At that age, all I would have loved was just one Nigeria man or woman to say I am gay or lesbian and that would have just helped me through my troubled teenage years.
But the fact that 18 years later, and in the UK, gay people of color are still invisible is shocking. I can moan all day about the limited number of black gay men on the front cover of Attitude, but it was even shocking there was no single gay Asian.
Over the last few years, I have seen the subtle ways the LGBT and mainstream media have pushed what the ‘gay’ identity should be. This supposedly perfect identity is really an illusion that has driven many young LGBT people to depression, loneliness and even suicide.
I can already predict people will comment on this piece, accusing me of being up my arse with irrelevant things… But I will like to conclude by going back to my earlier illustration of the power of representation.
Today in America and in a western world dominated by white people, black and Asian people can now aspire to the position of president and prime minster. This was based on the story of one man. Though Obama may have made it a reality, the story dates back to the black struggle in the US during the time of Martin Luther King. This was the story of the ‘dream’.
However, while the world chose to celebrate the great leadership skill of King, we allowed history to pass by one key part of that story – the name Bayard Rustin was systematically removed from the greatest story ever told of the black race.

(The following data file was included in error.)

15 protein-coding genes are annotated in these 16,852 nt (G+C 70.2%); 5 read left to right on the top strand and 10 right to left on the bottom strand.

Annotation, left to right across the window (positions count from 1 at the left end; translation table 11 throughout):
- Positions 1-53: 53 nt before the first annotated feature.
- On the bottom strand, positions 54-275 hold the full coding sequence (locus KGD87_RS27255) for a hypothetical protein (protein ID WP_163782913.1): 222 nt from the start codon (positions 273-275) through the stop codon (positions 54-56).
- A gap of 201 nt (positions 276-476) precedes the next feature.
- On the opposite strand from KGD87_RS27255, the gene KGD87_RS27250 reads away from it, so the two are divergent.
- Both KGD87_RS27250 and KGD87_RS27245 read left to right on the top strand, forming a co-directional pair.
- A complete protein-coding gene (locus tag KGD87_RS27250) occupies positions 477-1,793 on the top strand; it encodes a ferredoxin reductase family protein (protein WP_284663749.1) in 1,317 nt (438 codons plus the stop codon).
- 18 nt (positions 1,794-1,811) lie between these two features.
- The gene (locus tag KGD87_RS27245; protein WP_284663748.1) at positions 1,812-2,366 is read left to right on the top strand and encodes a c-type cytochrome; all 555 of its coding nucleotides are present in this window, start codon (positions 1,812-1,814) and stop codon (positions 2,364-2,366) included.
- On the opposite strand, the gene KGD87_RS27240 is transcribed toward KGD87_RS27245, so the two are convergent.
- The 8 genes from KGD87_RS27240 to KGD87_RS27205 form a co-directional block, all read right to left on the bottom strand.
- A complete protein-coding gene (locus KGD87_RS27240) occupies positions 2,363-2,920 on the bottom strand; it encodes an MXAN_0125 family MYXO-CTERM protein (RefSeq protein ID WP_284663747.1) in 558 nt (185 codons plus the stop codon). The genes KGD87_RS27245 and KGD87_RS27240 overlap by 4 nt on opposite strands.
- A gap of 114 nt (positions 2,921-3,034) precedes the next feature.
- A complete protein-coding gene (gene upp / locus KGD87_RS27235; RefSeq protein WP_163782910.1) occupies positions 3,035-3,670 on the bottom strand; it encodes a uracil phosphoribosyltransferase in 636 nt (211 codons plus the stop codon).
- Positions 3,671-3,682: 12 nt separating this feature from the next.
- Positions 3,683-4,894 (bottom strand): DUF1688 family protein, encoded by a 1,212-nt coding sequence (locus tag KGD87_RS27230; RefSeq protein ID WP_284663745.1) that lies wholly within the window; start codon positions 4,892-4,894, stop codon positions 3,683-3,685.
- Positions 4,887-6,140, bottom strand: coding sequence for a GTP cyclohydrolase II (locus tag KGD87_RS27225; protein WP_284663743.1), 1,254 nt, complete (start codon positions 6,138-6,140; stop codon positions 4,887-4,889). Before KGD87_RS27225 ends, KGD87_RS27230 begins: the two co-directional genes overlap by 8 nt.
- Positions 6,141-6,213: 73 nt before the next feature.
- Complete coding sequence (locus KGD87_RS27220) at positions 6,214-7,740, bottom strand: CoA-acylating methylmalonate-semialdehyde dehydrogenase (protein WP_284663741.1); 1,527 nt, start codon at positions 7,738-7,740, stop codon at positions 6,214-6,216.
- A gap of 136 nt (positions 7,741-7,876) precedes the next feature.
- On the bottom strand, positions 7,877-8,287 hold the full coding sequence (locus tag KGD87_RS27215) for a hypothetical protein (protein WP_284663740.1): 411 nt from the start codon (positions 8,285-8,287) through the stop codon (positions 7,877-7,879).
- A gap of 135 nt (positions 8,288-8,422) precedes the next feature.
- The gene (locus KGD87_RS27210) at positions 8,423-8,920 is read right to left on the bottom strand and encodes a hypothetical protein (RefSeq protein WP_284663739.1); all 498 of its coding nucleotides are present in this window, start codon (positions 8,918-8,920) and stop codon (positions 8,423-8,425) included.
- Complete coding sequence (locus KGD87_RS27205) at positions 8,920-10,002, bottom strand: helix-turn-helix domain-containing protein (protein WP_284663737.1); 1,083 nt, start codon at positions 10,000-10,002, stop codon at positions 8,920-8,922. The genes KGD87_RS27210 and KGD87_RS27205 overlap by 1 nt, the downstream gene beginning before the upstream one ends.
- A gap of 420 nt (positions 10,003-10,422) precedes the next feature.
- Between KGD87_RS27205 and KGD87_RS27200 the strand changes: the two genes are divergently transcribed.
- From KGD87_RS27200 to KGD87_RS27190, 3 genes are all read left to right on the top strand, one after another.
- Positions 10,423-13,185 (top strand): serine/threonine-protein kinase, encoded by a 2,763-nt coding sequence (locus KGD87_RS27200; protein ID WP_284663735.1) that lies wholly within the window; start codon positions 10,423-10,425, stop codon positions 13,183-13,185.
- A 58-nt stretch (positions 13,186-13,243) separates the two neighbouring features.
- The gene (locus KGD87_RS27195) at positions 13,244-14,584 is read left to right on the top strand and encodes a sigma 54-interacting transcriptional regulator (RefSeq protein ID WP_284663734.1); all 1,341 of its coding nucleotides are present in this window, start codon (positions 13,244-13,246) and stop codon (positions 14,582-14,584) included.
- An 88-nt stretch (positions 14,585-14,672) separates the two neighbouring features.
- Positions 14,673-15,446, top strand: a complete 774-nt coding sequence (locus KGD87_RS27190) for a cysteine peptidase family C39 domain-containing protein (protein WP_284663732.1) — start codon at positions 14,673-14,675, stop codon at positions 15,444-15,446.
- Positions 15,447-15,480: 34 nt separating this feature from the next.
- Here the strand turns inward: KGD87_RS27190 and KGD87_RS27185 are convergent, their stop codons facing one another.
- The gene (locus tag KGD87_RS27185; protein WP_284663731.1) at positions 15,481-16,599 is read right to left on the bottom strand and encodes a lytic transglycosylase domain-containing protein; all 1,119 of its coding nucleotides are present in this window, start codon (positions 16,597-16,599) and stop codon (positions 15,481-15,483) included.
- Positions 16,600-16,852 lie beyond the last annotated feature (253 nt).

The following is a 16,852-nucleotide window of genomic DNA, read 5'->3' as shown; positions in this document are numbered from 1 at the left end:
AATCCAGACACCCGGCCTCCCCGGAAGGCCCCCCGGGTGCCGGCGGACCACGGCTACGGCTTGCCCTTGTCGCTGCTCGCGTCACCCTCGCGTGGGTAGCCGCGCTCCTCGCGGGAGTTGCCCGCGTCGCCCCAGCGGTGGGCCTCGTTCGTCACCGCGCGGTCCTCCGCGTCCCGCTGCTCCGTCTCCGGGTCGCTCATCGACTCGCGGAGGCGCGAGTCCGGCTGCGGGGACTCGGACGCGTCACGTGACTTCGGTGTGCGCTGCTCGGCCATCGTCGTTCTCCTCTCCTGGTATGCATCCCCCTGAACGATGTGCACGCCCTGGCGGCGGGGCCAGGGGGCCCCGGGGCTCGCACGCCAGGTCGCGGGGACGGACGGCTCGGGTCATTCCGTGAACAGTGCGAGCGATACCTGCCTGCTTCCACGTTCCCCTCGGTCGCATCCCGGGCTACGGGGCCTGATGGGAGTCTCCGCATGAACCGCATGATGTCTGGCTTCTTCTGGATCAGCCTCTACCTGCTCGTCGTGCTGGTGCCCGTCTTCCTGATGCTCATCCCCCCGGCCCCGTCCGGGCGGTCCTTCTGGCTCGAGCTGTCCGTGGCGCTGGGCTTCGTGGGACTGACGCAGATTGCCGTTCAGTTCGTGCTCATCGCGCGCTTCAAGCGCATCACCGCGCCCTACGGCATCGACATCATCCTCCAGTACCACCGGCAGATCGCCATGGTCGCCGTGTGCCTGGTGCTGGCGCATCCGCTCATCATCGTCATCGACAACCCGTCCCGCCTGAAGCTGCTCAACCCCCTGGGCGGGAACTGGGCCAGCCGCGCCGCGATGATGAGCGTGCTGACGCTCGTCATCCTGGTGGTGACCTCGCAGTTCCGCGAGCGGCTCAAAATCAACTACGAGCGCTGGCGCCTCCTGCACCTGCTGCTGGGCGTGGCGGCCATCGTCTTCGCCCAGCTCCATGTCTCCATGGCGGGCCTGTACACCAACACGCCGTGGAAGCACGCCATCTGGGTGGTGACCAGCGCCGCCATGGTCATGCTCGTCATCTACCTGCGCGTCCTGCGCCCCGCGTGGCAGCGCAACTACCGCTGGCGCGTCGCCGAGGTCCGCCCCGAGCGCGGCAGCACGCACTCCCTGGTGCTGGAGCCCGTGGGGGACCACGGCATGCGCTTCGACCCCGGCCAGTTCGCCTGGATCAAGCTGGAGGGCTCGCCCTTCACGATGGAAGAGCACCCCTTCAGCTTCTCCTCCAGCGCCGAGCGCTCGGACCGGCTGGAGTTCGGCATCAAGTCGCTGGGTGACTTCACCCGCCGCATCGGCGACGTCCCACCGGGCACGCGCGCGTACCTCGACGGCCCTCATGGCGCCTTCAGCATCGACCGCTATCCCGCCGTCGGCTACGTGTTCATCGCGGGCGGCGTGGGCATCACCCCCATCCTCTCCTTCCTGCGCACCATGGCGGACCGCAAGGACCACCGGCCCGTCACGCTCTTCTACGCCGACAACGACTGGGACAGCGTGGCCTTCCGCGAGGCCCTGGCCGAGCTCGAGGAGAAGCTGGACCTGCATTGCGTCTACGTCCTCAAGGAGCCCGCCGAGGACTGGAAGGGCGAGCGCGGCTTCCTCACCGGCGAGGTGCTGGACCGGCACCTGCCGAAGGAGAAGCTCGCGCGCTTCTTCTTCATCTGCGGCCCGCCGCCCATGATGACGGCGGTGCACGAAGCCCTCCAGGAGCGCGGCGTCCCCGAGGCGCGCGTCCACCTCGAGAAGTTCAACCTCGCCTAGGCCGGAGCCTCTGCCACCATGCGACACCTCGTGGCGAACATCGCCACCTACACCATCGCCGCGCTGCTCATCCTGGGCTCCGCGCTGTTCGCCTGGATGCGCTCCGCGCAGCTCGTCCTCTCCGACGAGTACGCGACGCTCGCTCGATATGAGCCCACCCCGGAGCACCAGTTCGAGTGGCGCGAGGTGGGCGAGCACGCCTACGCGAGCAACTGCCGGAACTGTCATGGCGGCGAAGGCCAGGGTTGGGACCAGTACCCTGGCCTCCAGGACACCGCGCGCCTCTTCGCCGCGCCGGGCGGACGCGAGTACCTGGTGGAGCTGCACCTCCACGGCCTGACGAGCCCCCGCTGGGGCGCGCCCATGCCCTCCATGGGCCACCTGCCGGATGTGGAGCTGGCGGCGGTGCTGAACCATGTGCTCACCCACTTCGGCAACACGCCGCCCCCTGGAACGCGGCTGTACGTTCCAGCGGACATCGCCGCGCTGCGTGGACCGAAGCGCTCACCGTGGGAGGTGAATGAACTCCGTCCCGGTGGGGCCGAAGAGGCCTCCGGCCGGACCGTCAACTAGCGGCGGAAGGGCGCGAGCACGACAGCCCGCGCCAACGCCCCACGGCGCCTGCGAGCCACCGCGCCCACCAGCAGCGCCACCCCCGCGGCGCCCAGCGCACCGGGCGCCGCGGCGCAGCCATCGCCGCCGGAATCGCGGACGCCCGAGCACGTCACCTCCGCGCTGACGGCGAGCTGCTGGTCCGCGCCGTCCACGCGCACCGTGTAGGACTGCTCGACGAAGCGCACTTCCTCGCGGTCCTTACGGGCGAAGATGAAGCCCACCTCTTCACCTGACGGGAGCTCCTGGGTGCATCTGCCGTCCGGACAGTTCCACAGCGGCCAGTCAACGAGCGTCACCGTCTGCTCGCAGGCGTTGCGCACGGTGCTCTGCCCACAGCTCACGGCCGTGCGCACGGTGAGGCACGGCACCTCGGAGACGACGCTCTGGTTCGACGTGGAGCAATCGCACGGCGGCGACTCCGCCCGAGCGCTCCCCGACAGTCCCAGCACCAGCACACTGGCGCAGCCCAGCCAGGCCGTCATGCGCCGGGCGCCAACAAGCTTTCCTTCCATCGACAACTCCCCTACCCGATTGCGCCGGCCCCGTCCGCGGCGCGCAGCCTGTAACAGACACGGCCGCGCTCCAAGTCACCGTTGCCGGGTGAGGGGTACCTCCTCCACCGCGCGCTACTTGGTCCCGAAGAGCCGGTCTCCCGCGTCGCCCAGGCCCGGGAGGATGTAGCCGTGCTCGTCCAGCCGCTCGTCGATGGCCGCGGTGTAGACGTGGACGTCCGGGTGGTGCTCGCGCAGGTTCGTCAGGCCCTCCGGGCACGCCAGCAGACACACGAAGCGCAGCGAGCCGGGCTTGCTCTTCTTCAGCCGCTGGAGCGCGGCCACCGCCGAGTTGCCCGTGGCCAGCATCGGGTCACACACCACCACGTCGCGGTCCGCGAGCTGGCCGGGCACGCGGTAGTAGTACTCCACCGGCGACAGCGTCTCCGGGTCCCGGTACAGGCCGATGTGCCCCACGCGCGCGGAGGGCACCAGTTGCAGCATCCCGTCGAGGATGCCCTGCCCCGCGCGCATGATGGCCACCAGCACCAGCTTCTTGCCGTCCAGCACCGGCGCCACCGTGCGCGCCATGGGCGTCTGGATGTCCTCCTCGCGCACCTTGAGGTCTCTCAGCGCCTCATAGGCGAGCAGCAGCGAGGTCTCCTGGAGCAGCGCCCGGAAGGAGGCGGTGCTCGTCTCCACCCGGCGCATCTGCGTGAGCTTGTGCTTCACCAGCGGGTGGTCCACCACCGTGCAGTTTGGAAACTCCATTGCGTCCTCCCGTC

Rustin was the strategist for King, he was the man behind the civil rights movement in America and he was the man that wrote the ‘I have a dream’ speech as delivered by King. But Rustin was relegated to the background, not just by King, but also by other civil rights activists just because of his sexuality.
The story of Rustin would have challenged and changed the whole discourse of ‘you can’t be black and gay’. It would have celebrated the brilliance and presence of black gay men. But we allowed it to pass us by.
So when I read gay magazines that still subtly promote the whole concept of homosexuality as being ‘white, blond, blue eyed’ I am not only angry, but feel betrayed and disappointed.
This is because I know that a face of a black LGBT role model will go a long way to prove to that little black boy and girl out there that they are not alone, that there are people like them with same sexual orientation, that being gay or lesbian is not about being white but about being human.
I look forward to when LGBT magazines will change their ways and not only have black or Asian stories when it comes to criminalization of same-sex behaviour but also when it comes to the beautiful things of life, like getting married. And you shouldn’t have to be a celebrity to make the front cover of a magazine. LGBT magazines should and must be about inspiring people and not about celebrity.
Bisi Alimi is a human rights campaigner who started his work in Nigeria in the late 90s before fleeing to the UK where he was granted asylum in 2008. He is a co-founder of the LGBT Kaleidoscope Trust where he serves as the director for Africa. He is also the convener of the Migrant African MSM Sexual Health Project, and project seeking to work with the African MSM community in the UK and Europe.